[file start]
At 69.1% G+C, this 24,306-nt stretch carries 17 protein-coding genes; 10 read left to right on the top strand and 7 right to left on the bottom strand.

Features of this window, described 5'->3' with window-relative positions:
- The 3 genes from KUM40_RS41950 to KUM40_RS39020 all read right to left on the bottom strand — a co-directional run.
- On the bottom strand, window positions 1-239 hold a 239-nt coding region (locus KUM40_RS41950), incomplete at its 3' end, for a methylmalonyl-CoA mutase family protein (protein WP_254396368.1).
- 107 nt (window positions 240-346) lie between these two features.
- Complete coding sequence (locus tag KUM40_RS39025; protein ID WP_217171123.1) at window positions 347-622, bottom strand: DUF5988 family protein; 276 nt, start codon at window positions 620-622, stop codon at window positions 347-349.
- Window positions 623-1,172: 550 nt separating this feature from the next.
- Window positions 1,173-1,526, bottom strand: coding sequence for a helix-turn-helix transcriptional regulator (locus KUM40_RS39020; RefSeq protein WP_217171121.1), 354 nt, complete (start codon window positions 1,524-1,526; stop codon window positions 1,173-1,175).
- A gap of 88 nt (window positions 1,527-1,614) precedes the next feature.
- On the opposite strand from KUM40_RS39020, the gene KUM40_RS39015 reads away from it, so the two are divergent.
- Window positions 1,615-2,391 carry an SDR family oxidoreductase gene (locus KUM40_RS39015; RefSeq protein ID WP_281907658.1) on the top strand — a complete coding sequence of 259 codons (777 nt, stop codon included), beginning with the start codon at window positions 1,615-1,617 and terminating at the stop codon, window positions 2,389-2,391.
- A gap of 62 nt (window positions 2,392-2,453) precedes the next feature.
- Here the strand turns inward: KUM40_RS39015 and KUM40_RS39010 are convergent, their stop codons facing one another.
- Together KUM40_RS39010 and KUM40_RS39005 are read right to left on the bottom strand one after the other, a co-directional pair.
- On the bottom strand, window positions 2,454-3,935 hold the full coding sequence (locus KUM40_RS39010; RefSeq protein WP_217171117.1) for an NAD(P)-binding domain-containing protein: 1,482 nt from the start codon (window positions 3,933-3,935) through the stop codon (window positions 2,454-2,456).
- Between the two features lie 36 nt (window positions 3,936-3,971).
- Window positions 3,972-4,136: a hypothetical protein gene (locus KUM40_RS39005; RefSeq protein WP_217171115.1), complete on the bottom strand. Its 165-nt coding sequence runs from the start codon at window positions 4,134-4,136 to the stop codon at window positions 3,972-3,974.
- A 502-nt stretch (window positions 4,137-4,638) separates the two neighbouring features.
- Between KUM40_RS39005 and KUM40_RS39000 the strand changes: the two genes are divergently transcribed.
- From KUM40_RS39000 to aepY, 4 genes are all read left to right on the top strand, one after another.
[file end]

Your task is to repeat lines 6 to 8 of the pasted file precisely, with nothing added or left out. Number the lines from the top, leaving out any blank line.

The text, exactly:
- Complete coding sequence (locus tag KUM40_RS39025; protein ID WP_217171123.1) at window positions 347-622, bottom strand: DUF5988 family protein; 276 nt, start codon at window positions 620-622, stop codon at window positions 347-349.
- Window positions 623-1,172: 550 nt separating this feature from the next.
- Window positions 1,173-1,526, bottom strand: coding sequence for a helix-turn-helix transcriptional regulator (locus KUM40_RS39020; RefSeq protein WP_217171121.1), 354 nt, complete (start codon window positions 1,524-1,526; stop codon window positions 1,173-1,175).